If you thought Fashion Cares couldn’t get any scarier than poor Kelly Rowland singing to empty seats at last year’s ill-fated attempt, find a fabulous costume and get ready to masquerade for AIDS on Halloween weekend.
The return of past key players like Phillip Ing, Stephen Brown, Christopher Grimson and choreographer David Connolly — alongside the breath of fresh air that is New Zealand entrepreneur Michael King — doesn’t mean the return of Fashion Cares as we’ve known it.
Bypassing traditional springtime scheduling in favour of an atmospheric autumn night, the AIDS Committee of Toronto fundraiser is back from the dead, this time as Fashion sCares, providing Toronto with the opportunity to attend an haute couture masquerade ball the likes it has never seen on the homo high holiday.
“Expect a more intimate night,” says visionary Ing, the 20-year veteran artistic director who returns this year. “But we’ve restructured it. Halloween is a great time to have it, but it’s a very different time on the calendar. And we knew times had changed economically.
“After what happened last year,” he says, “we’d be challenged getting an audience of 5,000 again,” referring to the estimated number who attended Fashion Cares’ 20th anniversary in 2006.
Don’t expect the usual schlep from one vast area of the Metro Convention Centre to another. This year’s version returns to the roots of 1995’s “Pure Polyester: A Salute to Suburbia” or 1996’s “Future Perfect,” in that attendees are once again literally part of the extravaganza. Seating will be arranged around the stage, with visual treats in progress as gala patrons dine, with the fashion show itself exploding later around both gala and general admission attendees.
“People kept talking about how great Fashion Cares was back in the days when it was at Moss Park Armoury,” says Ing. “When people sat around the stage with friends, drinking and watching the show it was a very different feeling, and we’re going back to that.”
This is good news for the 2,500 costumed revellers expected — a once-in-a-lifetime opportunity is up for grabs that night seeing headliner Dame Shirley Bassey perform live in such an intimate setting. Bassey is usually one to sell out the likes of Britain’s Wembley Arena.
Ing says signing on the Monaco-based international living legend was “difficult but, amazingly, not difficult.”
“Dame Shirley — she likes to be referred to as only Dame Shirley — will appear with at 24-piece orchestra,” says Ing, who is breathing much easier now that the contract and details have all been worked out.
Contrary to popular belief, says Ing, Bassey’s rider is “simple and chic:” two bottles of Dom Pérignon Rosé Vintage. “Which we’re more than happy to provide. It’s that orchestra that’s complicated.”
In fact, never before in the history of the event have so many live musicians taken to the stage. “Here it is year 21 and everyone’s singing with a live band,” Ing laughs.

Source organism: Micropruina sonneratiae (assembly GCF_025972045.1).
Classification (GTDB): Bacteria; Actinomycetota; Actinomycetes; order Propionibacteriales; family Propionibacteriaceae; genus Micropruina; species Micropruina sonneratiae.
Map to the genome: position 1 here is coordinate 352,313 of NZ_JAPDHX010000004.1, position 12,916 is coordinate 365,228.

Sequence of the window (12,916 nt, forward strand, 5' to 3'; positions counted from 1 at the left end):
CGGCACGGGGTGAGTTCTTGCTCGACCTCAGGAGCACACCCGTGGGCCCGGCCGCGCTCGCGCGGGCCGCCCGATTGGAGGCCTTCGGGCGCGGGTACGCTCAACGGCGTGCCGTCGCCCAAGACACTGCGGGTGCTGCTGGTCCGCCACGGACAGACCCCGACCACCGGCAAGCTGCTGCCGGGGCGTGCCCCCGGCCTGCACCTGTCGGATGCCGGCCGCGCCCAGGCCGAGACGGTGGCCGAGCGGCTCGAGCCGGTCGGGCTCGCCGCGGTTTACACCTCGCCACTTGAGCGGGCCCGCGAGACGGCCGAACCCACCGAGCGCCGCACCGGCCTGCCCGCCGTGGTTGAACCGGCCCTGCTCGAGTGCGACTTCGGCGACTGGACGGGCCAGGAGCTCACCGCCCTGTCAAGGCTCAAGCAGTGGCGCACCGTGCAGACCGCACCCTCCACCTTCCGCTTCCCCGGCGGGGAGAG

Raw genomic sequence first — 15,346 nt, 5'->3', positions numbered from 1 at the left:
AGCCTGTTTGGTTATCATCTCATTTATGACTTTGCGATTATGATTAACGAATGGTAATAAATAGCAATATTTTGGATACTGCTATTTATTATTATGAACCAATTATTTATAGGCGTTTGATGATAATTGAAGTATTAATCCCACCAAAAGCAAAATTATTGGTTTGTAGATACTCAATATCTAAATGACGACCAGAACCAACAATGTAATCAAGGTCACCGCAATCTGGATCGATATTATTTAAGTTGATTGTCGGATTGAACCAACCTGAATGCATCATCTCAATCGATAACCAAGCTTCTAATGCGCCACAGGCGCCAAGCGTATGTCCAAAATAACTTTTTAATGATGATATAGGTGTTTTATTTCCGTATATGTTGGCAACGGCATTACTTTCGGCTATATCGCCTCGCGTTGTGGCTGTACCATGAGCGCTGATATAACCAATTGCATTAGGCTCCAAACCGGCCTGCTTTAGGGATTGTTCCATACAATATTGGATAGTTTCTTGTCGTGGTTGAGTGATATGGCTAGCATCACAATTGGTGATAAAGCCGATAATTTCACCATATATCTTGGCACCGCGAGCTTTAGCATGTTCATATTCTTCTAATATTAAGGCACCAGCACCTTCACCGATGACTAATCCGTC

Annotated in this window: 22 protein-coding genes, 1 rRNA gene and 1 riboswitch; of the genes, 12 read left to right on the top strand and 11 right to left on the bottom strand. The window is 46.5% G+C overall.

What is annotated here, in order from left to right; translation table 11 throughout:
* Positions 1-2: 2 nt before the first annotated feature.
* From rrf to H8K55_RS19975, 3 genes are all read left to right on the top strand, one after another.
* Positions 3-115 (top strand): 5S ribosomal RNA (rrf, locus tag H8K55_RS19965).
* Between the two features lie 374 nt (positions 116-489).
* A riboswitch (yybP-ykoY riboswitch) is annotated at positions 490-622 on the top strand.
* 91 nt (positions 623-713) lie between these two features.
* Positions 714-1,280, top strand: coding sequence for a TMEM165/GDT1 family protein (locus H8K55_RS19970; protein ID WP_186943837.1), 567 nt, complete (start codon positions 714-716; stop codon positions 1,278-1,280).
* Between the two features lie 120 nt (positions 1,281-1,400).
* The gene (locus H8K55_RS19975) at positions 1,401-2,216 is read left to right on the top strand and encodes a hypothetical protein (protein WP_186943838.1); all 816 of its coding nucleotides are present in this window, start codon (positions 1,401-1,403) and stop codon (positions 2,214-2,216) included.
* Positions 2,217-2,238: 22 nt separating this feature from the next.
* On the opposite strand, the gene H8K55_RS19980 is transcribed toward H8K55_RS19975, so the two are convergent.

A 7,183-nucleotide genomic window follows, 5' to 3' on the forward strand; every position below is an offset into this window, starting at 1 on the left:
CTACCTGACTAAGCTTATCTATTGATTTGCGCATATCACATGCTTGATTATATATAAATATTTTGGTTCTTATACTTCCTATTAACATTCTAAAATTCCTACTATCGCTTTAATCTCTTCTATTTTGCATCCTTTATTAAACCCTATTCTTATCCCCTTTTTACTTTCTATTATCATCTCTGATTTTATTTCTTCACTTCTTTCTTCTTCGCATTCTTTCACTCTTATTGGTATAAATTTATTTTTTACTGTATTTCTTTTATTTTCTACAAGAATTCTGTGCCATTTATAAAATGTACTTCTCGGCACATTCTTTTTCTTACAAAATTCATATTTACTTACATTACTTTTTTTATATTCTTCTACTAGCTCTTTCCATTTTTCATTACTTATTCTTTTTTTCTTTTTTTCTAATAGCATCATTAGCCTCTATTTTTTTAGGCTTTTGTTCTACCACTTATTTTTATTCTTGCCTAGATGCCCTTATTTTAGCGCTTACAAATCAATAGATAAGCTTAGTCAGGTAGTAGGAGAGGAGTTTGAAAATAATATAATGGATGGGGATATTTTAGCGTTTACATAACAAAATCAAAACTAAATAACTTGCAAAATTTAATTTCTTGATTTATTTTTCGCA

The “everyone” alludes to the roster of other talents slated for the night. Feeling almost like an unnecessary apology for last year’s failed version, the team has moved mountains to ensure the success of the night doesn’t ride solely on a one-course entertainment offering. Current “it girl” Katy Perry, who stole the summer of 2008 and drove evangelical Christians berserk with her addictive single “I Kissed a Girl,” is taking to the stage, while Kreesha Turner, predicted by industry insiders to be Canada’s next Nelly-esque export, will perform her hits “Bounce” and “Don’t Call Me Baby.” Toronto-born David Furnish, partner of Elton John, will host the night.
Dress to impress (local costume rental boutiques such as Malabar are offering a Fashion sCares discount), as 12 attendees deemed “best dressed” (no pressure at a fashion event!) will be given the chance to strut their stuff down the runway before judges like Jeanne Beker and Suzanne Boyd while Fritz Helder and The Phantoms, the Canadian electro-pop group famous for its over-the-top on-stage shenanigans, perform.
“It’s a costume contest,” says Ing. “An homage to Paris Is Burning. We’ll literally pull our dozen ‘best dress’ choices when they come through the doors…. Fritz and our 12 attendees will then become their own scene, the first one of the show.”
Ing expects a riot of costume offerings from everyone; even the talent and volunteers are being styled.
It’s a pastiche of burning Paris, haute Hitchcock, community imagination and a group desire to revive a community institution at a time when government funding for AIDS service organizations like ACT have been cut.
“It’s sort of great how the fashion community and everyone who used to be involved have returned. So many people who left are happy to be back. I don’t know anyone who had to think about it when we called,” says Ing.
“The cause has morphed, it’s changed, but I think for Toronto it’s been special to come together and fight HIV/AIDS, there’s something very grassroots about Fashion Cares every year. We bring the gut to it; Fashion sCares will reflect that.”
$500 gala, $125 general admission.
Sat, Nov 1.
Metro Convention Centre.
222 Bremner Blvd, south building.